Speaking of dramatic, visiting professor of anthropology at Miami University, Jeb Card, is using 3D technology to create replicas of ancient artifacts, including two that were stolen from the department in June 2013.
Before the items were taken, Card scanned a 19th century pipe and a painted effigy vessel from the Greater Nicoya region of Costa Rica. The scans stored their digital information on his computer.
With the use of a new color 3D print at the B.E.S.T. Library, Card printed replicas of the objects with the same dimensions and colors. The printer puts down layers of gypsum powder and coats them with ink, creating a denser, more detailed replica than other 3D printers on campus that produce plastic replicas.
“This is obviously a significant thing for us, to revive a lost object through this technology,” Card said in a press release.
According to the University, Card purchased 3D scanning equipment and a laptop computer with about $7,000 that was part of a larger Student Technology Fee grant.
To him, the coolest thing is being able to share the 3D files electronically.
“I can email a virtual form of an object to somebody,” he said in statement. “They can either examine it on a computer or they can print one out if they have a printer. That starts to become a big deal.”
Card expects to have 40 students using the scanner by the end of spring semester 2014 to produce replicas of various artifacts and even embedded 3D PDFs of scanned objects—read with Adobe software or printed—that may eventually become part of a virtual online museum he plans to build.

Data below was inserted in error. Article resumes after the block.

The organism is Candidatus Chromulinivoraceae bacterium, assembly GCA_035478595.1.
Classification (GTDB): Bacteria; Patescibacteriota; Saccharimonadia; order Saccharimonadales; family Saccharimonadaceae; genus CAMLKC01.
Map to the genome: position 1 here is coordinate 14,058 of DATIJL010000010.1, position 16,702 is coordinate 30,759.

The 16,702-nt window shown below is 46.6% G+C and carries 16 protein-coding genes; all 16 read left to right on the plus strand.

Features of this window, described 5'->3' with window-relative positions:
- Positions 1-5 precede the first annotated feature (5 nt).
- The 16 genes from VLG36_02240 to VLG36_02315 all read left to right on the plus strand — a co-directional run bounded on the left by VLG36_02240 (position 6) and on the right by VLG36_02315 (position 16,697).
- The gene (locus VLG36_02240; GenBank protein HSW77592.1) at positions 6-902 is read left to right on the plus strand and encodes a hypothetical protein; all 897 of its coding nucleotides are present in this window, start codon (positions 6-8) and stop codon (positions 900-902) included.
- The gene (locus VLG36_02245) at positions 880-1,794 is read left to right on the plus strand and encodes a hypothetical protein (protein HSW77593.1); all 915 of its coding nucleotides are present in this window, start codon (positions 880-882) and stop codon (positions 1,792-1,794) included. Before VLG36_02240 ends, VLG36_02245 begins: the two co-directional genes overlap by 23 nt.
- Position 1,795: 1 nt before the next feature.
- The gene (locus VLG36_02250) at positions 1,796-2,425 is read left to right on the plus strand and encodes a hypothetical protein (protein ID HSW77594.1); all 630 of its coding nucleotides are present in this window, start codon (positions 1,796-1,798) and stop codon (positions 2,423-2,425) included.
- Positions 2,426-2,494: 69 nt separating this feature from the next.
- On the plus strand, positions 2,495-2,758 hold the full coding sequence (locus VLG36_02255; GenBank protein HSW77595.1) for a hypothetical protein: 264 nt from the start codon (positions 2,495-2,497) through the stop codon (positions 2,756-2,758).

For example, Card was able to download an image that had been scanned by Cornell University staff of a clay Cuneiform tablet from Iraq, which features some of the oldest writing in the world.
A technology for everyone
Card isn’t the only professor interested in future, widely-accessible application of this technology.
Miljanic included a proposal involving 3D printing when he applied to the Cottrell Scholars program, creating a database of plans for 3D models geared to widely-taught advanced chemistry classes, which would allow faculty members anywhere to print the models at their own institutions.
“The cost has dropped over the last 10 years,” he said. “The barrier now is that many people are uncomfortable trying to prepare a 3D model design.”
The savings is not just financial. Frankino estimated that designing a wind tunnel like the one used in previous research could have taken a year and $60,000 to have manufactured elsewhere.
Making it via 3D printing took two weeks and cost $2,000.
“That’s pretty science fiction to me,” he said. “That’s amazing.”
(Editor’s note: Information from multiple press releases were used in this report)
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